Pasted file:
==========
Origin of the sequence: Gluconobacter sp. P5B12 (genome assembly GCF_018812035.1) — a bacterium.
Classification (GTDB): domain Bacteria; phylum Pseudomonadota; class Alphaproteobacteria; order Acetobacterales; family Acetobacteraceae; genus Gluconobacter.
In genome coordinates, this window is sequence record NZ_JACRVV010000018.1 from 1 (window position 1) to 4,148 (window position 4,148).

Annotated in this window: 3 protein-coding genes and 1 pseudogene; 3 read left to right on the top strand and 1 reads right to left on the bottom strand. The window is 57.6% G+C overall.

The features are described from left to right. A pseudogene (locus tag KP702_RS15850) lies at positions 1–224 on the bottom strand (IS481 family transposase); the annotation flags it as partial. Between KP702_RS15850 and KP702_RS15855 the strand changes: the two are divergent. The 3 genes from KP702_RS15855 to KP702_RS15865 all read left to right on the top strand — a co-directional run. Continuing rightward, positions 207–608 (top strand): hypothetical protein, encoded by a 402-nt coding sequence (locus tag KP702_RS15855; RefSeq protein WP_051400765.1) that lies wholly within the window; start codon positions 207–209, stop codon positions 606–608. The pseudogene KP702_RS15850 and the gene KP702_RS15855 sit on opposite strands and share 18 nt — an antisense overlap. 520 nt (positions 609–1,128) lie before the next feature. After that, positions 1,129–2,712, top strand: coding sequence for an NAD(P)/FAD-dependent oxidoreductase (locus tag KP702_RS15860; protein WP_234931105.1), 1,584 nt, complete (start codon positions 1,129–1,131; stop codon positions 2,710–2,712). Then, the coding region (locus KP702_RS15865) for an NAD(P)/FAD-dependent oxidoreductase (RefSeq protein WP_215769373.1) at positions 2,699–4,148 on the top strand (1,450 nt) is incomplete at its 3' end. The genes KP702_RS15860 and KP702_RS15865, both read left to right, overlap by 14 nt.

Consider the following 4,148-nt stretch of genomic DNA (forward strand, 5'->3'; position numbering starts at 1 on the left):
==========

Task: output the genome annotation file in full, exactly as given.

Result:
Origin of the sequence: Gluconobacter sp. P5B12 (genome assembly GCF_018812035.1) — a bacterium.
Classification (GTDB): domain Bacteria; phylum Pseudomonadota; class Alphaproteobacteria; order Acetobacterales; family Acetobacteraceae; genus Gluconobacter.
In genome coordinates, this window is sequence record NZ_JACRVV010000018.1 from 1 (window position 1) to 4,148 (window position 4,148).

Annotated in this window: 3 protein-coding genes and 1 pseudogene; 3 read left to right on the top strand and 1 reads right to left on the bottom strand. The window is 57.6% G+C overall.

The features are described from left to right. A pseudogene (locus tag KP702_RS15850) lies at positions 1–224 on the bottom strand (IS481 family transposase); the annotation flags it as partial. Between KP702_RS15850 and KP702_RS15855 the strand changes: the two are divergent. The 3 genes from KP702_RS15855 to KP702_RS15865 all read left to right on the top strand — a co-directional run. Continuing rightward, positions 207–608 (top strand): hypothetical protein, encoded by a 402-nt coding sequence (locus tag KP702_RS15855; RefSeq protein WP_051400765.1) that lies wholly within the window; start codon positions 207–209, stop codon positions 606–608. The pseudogene KP702_RS15850 and the gene KP702_RS15855 sit on opposite strands and share 18 nt — an antisense overlap. 520 nt (positions 609–1,128) lie before the next feature. After that, positions 1,129–2,712, top strand: coding sequence for an NAD(P)/FAD-dependent oxidoreductase (locus tag KP702_RS15860; protein WP_234931105.1), 1,584 nt, complete (start codon positions 1,129–1,131; stop codon positions 2,710–2,712). Then, the coding region (locus KP702_RS15865) for an NAD(P)/FAD-dependent oxidoreductase (RefSeq protein WP_215769373.1) at positions 2,699–4,148 on the top strand (1,450 nt) is incomplete at its 3' end. The genes KP702_RS15860 and KP702_RS15865, both read left to right, overlap by 14 nt.

Consider the following 4,148-nt stretch of genomic DNA (forward strand, 5'->3'; position numbering starts at 1 on the left):